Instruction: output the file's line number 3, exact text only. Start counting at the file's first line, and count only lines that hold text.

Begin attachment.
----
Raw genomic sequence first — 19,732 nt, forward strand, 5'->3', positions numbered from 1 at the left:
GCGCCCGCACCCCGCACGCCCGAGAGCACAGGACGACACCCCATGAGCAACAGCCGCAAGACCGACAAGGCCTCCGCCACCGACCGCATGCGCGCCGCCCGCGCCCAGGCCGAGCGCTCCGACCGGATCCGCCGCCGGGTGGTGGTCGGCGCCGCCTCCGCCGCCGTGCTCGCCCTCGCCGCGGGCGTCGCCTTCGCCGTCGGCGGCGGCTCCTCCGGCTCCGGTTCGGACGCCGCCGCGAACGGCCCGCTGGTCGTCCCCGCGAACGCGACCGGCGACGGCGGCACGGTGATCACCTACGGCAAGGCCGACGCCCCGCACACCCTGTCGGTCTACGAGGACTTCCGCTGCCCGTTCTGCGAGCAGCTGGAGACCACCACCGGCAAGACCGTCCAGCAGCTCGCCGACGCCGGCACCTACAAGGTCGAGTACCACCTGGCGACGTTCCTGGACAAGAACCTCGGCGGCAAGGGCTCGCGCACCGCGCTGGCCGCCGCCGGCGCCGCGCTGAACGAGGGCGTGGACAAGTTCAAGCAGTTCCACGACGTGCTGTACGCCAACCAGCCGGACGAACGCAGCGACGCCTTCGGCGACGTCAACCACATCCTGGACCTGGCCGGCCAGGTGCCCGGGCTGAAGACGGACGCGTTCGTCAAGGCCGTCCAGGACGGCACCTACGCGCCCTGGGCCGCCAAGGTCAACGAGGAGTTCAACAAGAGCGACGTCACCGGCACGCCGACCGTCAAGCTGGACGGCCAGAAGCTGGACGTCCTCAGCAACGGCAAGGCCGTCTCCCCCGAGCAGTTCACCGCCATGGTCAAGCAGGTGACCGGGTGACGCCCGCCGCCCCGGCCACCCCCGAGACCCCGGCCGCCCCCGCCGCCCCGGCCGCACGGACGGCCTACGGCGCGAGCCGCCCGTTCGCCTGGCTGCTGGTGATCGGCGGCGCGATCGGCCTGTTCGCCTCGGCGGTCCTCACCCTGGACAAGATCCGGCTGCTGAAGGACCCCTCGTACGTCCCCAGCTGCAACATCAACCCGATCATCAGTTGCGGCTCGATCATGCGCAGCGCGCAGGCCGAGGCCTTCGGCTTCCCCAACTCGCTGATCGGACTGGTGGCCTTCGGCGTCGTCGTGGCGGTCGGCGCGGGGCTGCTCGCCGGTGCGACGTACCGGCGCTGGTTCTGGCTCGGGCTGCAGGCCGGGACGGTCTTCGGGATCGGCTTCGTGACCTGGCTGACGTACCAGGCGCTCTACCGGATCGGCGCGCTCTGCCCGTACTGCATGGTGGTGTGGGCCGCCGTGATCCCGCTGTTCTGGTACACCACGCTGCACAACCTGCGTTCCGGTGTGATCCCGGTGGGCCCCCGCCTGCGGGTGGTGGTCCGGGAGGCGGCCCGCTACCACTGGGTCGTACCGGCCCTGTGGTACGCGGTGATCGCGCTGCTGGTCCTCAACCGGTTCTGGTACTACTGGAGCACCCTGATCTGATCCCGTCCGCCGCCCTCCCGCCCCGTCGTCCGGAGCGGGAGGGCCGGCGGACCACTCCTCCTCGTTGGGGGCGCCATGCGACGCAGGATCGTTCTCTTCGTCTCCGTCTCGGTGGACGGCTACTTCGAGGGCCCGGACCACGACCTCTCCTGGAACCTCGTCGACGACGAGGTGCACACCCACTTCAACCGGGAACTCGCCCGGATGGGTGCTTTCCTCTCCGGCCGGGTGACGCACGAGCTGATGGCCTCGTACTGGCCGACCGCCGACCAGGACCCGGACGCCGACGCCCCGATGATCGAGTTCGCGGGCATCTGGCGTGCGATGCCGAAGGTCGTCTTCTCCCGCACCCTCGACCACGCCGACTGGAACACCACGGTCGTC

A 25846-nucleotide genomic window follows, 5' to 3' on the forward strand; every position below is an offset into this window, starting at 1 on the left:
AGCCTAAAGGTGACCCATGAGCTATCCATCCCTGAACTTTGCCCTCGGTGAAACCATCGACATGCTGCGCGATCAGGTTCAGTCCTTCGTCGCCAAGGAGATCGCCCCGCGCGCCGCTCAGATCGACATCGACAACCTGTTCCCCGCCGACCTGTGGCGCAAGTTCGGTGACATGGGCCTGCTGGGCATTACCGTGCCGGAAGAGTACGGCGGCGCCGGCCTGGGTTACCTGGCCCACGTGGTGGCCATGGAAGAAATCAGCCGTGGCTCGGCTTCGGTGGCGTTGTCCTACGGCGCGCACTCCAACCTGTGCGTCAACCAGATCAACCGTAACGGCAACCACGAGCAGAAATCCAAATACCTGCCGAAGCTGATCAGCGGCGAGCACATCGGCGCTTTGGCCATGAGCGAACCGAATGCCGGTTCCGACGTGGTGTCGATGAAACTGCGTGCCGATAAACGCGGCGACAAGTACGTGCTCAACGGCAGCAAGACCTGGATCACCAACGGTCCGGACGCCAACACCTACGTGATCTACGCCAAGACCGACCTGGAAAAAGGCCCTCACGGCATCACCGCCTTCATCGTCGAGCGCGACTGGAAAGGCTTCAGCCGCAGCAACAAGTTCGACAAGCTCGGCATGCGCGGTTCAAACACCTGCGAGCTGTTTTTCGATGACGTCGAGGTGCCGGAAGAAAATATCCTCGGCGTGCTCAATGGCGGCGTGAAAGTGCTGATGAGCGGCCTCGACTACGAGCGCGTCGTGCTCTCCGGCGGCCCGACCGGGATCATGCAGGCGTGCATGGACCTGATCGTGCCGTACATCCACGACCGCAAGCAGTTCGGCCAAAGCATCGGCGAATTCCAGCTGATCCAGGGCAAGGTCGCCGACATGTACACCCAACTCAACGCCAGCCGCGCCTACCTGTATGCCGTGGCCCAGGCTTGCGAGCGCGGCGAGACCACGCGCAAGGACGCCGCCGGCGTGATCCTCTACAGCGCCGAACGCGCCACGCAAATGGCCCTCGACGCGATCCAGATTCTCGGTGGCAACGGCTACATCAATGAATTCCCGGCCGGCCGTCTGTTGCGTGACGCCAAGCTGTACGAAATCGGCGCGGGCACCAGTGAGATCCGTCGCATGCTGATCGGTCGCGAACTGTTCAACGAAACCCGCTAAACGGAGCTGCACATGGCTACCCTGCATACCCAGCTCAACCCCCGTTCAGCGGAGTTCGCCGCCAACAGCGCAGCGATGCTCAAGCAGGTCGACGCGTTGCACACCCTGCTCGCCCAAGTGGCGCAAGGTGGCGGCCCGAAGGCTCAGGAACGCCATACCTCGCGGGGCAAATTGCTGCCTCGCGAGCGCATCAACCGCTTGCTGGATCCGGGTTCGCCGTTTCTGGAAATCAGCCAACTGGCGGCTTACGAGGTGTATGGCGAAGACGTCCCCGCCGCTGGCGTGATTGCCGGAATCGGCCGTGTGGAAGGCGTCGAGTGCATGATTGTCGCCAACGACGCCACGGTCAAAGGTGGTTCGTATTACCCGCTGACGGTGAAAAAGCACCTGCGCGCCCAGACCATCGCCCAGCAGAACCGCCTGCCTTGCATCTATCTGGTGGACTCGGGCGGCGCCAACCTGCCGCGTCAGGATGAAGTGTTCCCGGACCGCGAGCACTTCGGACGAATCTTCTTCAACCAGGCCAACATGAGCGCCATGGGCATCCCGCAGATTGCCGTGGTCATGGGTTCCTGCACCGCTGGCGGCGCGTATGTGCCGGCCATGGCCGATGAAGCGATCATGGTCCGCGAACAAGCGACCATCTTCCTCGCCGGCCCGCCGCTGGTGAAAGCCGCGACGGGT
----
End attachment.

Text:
A 25846-nucleotide genomic window follows, 5' to 3' on the forward strand; every position below is an offset into this window, starting at 1 on the left: